EU reform essential before Ukraine and Moldova join bloc, MEP says – EURACTIV.com
The EU needs institutional reform before Ukraine and Moldova can join, Green MEP Daniel Freund tells EURACTIV, as EU lawmakers set out key priorities ahead of the upcoming EU elections in 2024.
“At the last Council, we made Ukraine and Moldova candidate countries, and if there is to be a viable prospect, for these countries joining the EU, we must reform the Union and prepare it to really accept these Member States while remaining able to act,” said Freund, a German MEP.
Freund believes that it is essential to face the consequences of the war in Ukraine, to accelerate the ecological transition, to defend democracy and the rule of law, to seize the opportunity to introduce transnational lists during the presidency Czech Republic and to put at the center of the electoral campaign to debate the voice of European citizens, as a lesson learned at the conference on the future of Europe.
The latter is an experiment in transnational deliberative democracy where citizens have been involved in shaping EU policies, alongside national and European politicians.
Midway through the conference, the war in Ukraine began and some of the citizens’ demands approved last May reflect their concerns about the new geopolitical landscape.
On these topics, citizens recommend becoming energy independent, accelerating the ecological transition and better equipping schools for emergency situations, such as wars and pandemics.
“Accelerate” the green transition
“The war in Ukraine and its aftermath will unfortunately continue to be very high on the agenda. We see inflation returning to the continent in a way we haven’t seen for many decades,” Freund said.
The latter is “to a large extent powered by fossil fuels at the moment”, explained the European lawmaker, adding that the transition to renewable energy is not only environmentally friendly but also economically sensible in the long term. “I think this link will be a priority on the agenda,” he said.
The energy transition can be accelerated because of the war, thinks Freund, instead of slowing down.
“If the prices are high, the incentives to switch to heat pumps, electric vehicles or installing solar cells on your roof are even stronger. The social repercussions will also be very significant,” said the MEP.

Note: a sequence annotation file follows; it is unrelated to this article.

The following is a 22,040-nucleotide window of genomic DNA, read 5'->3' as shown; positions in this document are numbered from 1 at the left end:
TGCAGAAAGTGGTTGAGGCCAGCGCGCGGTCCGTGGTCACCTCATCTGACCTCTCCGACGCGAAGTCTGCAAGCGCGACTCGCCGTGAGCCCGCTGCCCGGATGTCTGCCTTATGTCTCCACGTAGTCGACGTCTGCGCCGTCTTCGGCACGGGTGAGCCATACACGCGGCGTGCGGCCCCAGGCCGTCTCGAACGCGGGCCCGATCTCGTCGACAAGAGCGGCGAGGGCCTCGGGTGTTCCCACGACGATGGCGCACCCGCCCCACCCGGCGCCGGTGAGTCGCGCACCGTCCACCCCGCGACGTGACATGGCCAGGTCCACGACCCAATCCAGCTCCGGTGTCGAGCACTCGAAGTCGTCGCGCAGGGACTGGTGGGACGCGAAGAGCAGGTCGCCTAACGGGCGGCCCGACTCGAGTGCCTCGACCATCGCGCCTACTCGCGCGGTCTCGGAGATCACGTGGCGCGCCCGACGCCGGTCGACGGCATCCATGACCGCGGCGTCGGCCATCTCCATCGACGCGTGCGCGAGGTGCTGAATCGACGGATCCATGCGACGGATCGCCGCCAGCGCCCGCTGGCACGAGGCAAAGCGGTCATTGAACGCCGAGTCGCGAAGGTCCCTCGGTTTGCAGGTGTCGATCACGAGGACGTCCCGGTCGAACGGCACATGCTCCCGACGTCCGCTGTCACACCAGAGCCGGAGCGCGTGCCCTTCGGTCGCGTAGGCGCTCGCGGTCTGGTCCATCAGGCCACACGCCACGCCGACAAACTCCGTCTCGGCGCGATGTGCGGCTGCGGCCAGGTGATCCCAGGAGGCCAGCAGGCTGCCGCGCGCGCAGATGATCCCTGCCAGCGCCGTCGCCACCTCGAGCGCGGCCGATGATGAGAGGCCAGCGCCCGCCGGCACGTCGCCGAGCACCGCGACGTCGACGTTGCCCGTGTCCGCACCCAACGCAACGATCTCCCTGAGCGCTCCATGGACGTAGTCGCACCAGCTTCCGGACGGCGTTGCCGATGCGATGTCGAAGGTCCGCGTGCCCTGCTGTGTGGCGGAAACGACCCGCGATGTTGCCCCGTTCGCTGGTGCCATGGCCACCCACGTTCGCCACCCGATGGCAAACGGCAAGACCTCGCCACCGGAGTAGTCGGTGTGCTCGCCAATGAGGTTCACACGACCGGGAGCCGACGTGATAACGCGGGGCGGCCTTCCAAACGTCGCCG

Irish MEP Ciarán Cuffe, also a member of the Greens/EFA group, also stressed the importance of a just transition.
“We have to make sure we get everyone on the path to climate action,” he told EURACTIV.
“We need to listen carefully to the most vulnerable communities, whether it’s those who are unemployed, whether it’s young people who can’t find work at first, whether it’s people living in homes they don’t can’t heat up in the winter…” Cuffe added.
Freund also stressed the need to seize the opportunity to approve the transnational lists before the next EU vote. “We need an agreement now, during the Czech Presidency, so that it can still come into force for the 2024 elections.”
The European Parliament approved a legislative report in early May to revise EU electoral law, introducing a system in which voters will have two votes.
In the first, citizens elect MEPs from their national constituency, while in the second, an additional 28 seats will see MEPs elected from an EU-wide constituency.
According to the legislative process, the report must be voted by the Council unanimously, before returning to Parliament for approval before being transmitted to the Member States.
Need to modify the treaty
“I think the European elections will be the election where we decide whether we really listen to what citizens have to say and how they want to see the future of the EU,” Freund said.
Some citizens’ proposals called for the reform of the EU treaties, such as the removal of the need for unanimity in foreign policy.
Freund said he was “rather optimistic” about the possibility of opening the treaties, as more and more governments hint that they support the opening of the treaties, a marked change from the situation of he a few years ago.
At the beginning of June, the European Parliament formally called for a treaty opening convention.
According to Article 48 of the Treaty, national governments must decide by simple majority whether they wish to open a constitutional convention.
[Edited by Benjamin Fox]